Sep 17
Stubby
Stubby , Posted on SUPPORT NETWORK Blog

Full Cardiac Arrest

I am a 57 year old male whom has enjoyed cycling with my wife Charlette for the pat 6 years.   We have road in 2 100 mile rides and many 60 & 70 mile rides as well.  She was helping me get into shape for a 52 mile ride on 9-23-16.  I had been healing up from a torn shoulder and 2 severed tendons so this would have been my longest ride in 4 months.  On 8-31-16 we left for a 40 mile ride and about mile 12 I started to feel sick.  On mile 18 I threw up but made it to the 20 mile mark and stopped for about 5 minutes.  I told my wife I felt exausted and ws just going to ride back slow.  She waited for her dad and then she tried to catch up with me.  I had pulled into a train station for a potty break and she did not see me.  She got ahead of me.  At mile 37.7 I had just finished climbing up a small hill and was rolling up to the intersection to make a left hand turn.  I noticed 2 deputies making an stop and as I went to turn my head to check the intersection i got a hot flash and seen bright popping lights and that was it.  When I came to it was very hard to breath and my chest and shoulder were on fire.  I though a car had hit me but I was told my heart had stopped an I fell off my bike fracturing my clavicle.  I was told they seen me go down and though I would get back up but after 30 seconds and no movement they ran over.  There was no pulse and no heart beat.  CPR was done for 3 minutes then they used the defibulater to start the heart.  My chest hurt because I had 4 fractured ribs.  I was stabilized and taken to the hopital.  They found 2 closed arteries and placed stents in both.  I spent 2 days in ICU and then they let me go home to heal.  It has been 17 days and I am still very sore but out walking now.  Never had heart issues at all.  Me and my wife has been riding between 80 and 150 miles each week for years so I was pretty shocked.  Hoping to be back to work in 2 weeks and get back to my life.  This has scared me pretty bad and it has helped being able to talk about it.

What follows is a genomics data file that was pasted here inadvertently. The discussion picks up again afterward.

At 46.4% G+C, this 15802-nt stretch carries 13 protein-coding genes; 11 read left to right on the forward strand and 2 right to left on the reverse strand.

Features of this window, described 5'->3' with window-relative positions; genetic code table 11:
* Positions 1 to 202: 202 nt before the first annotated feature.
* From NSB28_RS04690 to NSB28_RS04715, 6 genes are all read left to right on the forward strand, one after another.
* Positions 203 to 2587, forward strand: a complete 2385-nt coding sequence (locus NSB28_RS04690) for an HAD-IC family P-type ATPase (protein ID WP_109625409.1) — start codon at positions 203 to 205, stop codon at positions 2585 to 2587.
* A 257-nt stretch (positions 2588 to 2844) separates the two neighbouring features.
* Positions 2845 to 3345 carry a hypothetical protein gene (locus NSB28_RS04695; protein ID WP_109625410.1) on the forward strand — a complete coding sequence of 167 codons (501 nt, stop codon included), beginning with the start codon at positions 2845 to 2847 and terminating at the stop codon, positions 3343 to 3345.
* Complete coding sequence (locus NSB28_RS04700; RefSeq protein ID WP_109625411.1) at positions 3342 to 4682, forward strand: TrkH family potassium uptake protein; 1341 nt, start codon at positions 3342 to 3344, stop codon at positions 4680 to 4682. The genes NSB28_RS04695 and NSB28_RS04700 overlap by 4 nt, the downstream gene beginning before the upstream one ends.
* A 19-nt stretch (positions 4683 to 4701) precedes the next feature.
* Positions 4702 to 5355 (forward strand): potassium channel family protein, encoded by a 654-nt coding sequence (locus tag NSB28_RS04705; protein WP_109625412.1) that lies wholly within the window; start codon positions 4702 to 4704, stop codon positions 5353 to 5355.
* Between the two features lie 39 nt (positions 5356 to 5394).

Thanks,
Roger Bills
4 Comments
  • AHA Volunteer Moderator Michael C
    AHA Volunteer Moderator Michael C,
    Roger, yeah, it seems these things pop up out of nowhere sometimes. some people you'd swear would have a heart attack never do and then you have the active people who are in decent physical condition, such as yourself, have this happen. the walking is good but please, don't rush the recovery. is your job physically demanding? if it is you may have to take things slow and easy. speaking from experience here as I'm not a doctor. you didn't mention meds but they must have put you on some. take them, as much as you may hate to, as it's necessary. the ribs will probably hurt for a while. again, experience. just giving you my thoughts. I think we all hope you're back up and riding soon but just not too soon. slow and steady wins the race. take care. mike
  • ActiveLarry
    ActiveLarry,